The Accessible iPhone 3GS
When the iPhone 3GS was announced on the 8th of June there was much excitement in the accessibility world. The new iPhone would sport significant accessibility features, including a built in screen reader, and these features were announced on stage at MacWorld alongside the “regular” features. That’s a great boost for the profile of accessibility in general, which is always a good thing.
Accessibility features for the iPhone 3GS include:
- VoiceOver screen reader localised in 21 different languages.
- Voice Control offering spoken commands, also in 21 different languages.
- Zoom on iPhone lets you magnify the entire screen up to 5 times normal size, and move around to view any portion of the screen close up. All the usual gestures such as pinch, flick, etc. will still work when the screen is zoomed.
- White On Black offers a high contrast reverse video screen display.
- Mono Audio will route both audio channels into both earbuds, for those with hearing problems.
- Speak Auto-text voices the iPhone’s automatic correction and completion options so you don’t have to look away from the keyboard to use them. This can be used with or without VoiceOver and Zoom.
- Assignable Ringtones let you use ringtones as an audible form of Caller ID for selected contacts.
There’s also an Accessible HTML User Guide available but it’s limited so you can only view it using the iPhone - any other web browser is automatically re-routed to the download location for the PDF user guide. I can’t see any reason that Apple would make the HTML guide unusable for the rest of us, but it’s a pity.
So the iPhone 3GS has now been in people’s possession for a little while - what are the reactions?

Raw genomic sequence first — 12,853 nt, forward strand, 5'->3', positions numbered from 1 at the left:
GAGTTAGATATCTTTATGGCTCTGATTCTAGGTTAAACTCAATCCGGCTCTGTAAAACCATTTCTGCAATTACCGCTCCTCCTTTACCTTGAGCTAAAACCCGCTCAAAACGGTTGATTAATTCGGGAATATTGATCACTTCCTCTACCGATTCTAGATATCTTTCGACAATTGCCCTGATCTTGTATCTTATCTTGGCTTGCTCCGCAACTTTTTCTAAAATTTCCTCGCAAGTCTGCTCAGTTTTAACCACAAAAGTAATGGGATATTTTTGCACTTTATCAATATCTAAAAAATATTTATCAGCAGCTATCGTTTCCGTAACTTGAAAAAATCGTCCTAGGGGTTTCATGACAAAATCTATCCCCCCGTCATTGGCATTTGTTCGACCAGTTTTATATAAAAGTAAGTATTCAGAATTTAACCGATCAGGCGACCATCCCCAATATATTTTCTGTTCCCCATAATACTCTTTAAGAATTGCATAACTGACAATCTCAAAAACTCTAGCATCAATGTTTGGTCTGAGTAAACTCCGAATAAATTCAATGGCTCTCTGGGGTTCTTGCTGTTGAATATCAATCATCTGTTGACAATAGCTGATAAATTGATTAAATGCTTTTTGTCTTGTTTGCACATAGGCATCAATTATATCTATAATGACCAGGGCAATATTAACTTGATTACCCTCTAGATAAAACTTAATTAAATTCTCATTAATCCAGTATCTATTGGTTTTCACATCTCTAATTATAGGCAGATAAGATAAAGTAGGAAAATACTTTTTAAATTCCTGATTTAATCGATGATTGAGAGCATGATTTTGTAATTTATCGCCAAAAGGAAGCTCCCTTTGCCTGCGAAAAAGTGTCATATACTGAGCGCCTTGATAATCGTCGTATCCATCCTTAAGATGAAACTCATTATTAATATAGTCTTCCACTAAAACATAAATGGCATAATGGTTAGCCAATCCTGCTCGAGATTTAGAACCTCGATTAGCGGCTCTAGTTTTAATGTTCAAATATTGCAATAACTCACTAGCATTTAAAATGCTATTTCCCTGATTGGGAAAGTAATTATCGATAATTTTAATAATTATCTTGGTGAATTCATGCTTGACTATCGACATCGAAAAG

- Mozilla guru Marco Zehe wrote My first experience using an accessible touch screen device. He was only trying out the iPhone at his local Apple store so he didn’t have a huge amount of time, but I get the impression he was sad to have to leave it there!
- Mike Calvo of Serotek wrote Why is it that Apple always seems to get to the future first? which is more philosophical, but also about his new iPhone.
- Josh de Lioncourt has a great article, The Accessible iPhone 3GS, which includes lots of suggestions and tips for other users.
- The Mac-cessibility Podcast team have produced a special edition podcast: More Than Meets the iPhone
- Shane Jackson of Blind World Blog and Podcast has written three blog posts with accompanying podcasts about his iPhone excitement and adventures:
I can’t find much written on the net yet by people using the Zoom, Voice Control, or other iPhone accessibility functions but what I did find seems realistically positive.
Resources for iPhone VoiceOver users are already appearing at a great rate. Holly Anderson has produced a list of VoiceOver Compatible iPhone Applications, and there’s a Google Group/Mailing list for iPhone VoiceOver users which is very active.
Still wondering if the iPhone is for you? CNet’s iPhone Review includes all the features, even touching on accessibility. They awarded it 4 out of a possible 5 stars, with the comment “Excellent”.
Now I’ve written all that I’m coveting an iPhone 3GS of my own, even though I have my perfectly functional iPod Touch and don’t need a mobile phone. It’s tough writing blog posts, I tell you!